Skip to main content

Supply Issues Continue To Drag on Growth

ISM data sharpens attention on bottlenecks holding back economy.
  • Author:
  • Publish date:

While some analysts see light at the end of the tunnel, supply chain woes continue to disrupt the economy. 

The Action Alerts Plus team has been looking at the issue more closely. 

“The October ISM Manufacturing Index decelerated modestly to 60.8% from 61.1% in September," the team noted recently  on Real Money. "The report continued to depict robust demand, but manufacturers and suppliers continue to struggle to meet increasing demand levels due to a range of factors that includes record-long raw material lead times, shortages of basic materials, transportation difficulties, worker absenteeism and difficulty filling positions."

The ISM Manufacturing Index measures the activity of businesses across the economy. It has two main components. The manufacturing component measures the activity of companies which produce physical goods, while the services component measures firms which produce intangible services (for example law firms and accountants).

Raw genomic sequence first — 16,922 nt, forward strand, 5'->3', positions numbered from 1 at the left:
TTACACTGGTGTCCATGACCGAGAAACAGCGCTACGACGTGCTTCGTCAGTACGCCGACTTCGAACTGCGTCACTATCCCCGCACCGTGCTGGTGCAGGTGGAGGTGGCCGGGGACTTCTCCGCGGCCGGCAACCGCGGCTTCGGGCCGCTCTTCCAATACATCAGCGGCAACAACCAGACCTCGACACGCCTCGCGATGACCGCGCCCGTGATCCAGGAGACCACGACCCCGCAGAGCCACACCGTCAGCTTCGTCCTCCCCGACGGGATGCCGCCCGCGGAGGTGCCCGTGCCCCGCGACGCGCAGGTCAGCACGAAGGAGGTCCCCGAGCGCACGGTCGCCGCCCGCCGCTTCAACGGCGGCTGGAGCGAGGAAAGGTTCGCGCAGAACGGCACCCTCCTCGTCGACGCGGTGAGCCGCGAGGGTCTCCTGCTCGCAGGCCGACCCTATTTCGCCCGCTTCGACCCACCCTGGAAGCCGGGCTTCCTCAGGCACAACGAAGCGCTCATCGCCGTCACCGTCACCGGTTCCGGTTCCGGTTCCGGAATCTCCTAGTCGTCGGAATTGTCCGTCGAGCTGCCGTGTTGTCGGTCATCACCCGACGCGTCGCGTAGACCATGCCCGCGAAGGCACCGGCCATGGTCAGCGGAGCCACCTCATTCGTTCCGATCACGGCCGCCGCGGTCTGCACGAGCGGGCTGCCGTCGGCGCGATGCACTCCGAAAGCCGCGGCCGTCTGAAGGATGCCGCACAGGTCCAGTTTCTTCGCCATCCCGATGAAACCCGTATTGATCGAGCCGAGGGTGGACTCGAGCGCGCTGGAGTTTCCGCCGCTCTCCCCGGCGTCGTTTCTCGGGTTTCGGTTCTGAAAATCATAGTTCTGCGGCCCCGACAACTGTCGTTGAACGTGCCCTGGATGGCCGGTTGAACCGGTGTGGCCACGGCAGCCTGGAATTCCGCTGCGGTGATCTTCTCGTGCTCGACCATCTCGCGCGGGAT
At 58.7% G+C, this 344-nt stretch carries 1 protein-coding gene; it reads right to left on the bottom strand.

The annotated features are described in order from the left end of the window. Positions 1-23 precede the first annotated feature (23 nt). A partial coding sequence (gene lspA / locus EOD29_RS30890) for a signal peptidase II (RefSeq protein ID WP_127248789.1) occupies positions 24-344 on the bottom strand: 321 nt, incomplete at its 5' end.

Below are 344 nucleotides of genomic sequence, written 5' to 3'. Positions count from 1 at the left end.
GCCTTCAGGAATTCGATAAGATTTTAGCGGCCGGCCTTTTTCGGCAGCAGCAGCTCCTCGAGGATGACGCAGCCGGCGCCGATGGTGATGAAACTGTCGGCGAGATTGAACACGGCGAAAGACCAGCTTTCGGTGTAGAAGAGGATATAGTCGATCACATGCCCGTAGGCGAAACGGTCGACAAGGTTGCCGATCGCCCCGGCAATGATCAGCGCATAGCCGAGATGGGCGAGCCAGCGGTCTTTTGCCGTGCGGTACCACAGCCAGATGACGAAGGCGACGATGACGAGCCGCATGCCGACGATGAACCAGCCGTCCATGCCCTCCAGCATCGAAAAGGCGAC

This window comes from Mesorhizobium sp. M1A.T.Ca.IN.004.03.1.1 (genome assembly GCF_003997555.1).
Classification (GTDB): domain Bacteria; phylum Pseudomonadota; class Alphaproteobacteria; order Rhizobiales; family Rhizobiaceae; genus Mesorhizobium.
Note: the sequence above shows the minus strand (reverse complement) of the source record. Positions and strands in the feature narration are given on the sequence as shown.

TheStreet Recommends

To produce its index ISM surveys hundreds of businesses across the country. It asks about activity such as how many supplies the company has ordered, how many employees the company has or has hired, how much new business the company did, and many more factors that go into running and operating a business. The goal of this survey is to get a sense of overall business activity, everything that goes in and out the door.

When the index goes up, this suggests that companies across the country are generally doing more than they did last month. When it declines, it suggests that business activity in general has slowed down.

AAP reports that employment and logistics remain the two biggest bottlenecks to business activity overall. Demand remains high; consumers want the products and services that businesses can produce. Those firms still just struggle to get the labor and raw materials that they need to meet those demands.

“With reports that the world's largest shipping hubs are still contending with elevated congestion levels as containers pile up at seaports from Singapore to Greece's Piraeus, we suspect supply chain bottlenecks will continue to be a thorn in the side of the global economy and companies at least through the end of 2021," the team added.

Get more trading strategies and investing insights from the contributors on Real Money.